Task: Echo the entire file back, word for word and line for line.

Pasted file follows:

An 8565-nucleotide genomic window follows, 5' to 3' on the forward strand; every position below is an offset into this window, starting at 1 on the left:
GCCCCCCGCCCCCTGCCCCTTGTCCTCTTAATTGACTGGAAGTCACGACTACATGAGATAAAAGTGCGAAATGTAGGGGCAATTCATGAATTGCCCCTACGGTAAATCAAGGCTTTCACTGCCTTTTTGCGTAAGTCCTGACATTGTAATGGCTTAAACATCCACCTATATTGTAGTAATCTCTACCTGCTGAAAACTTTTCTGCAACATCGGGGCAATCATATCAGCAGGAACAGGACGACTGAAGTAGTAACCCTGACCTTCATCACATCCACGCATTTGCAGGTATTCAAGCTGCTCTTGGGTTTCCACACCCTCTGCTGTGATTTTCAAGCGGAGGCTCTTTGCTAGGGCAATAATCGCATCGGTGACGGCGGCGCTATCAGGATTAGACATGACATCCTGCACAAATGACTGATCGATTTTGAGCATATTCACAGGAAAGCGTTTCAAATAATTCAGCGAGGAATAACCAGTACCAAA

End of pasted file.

An 8565-nucleotide genomic window follows, 5' to 3' on the forward strand; every position below is an offset into this window, starting at 1 on the left:
GCCCCCCGCCCCCTGCCCCTTGTCCTCTTAATTGACTGGAAGTCACGACTACATGAGATAAAAGTGCGAAATGTAGGGGCAATTCATGAATTGCCCCTACGGTAAATCAAGGCTTTCACTGCCTTTTTGCGTAAGTCCTGACATTGTAATGGCTTAAACATCCACCTATATTGTAGTAATCTCTACCTGCTGAAAACTTTTCTGCAACATCGGGGCAATCATATCAGCAGGAACAGGACGACTGAAGTAGTAACCCTGACCTTCATCACATCCACGCATTTGCAGGTATTCAAGCTGCTCTTGGGTTTCCACACCCTCTGCTGTGATTTTCAAGCGGAGGCTCTTTGCTAGGGCAATAATCGCATCGGTGACGGCGGCGCTATCAGGATTAGACATGACATCCTGCACAAATGACTGATCGATTTTGAGCATATTCACAGGAAAGCGTTTCAAATAATTCAGCGAGGAATAACCAGTACCAAA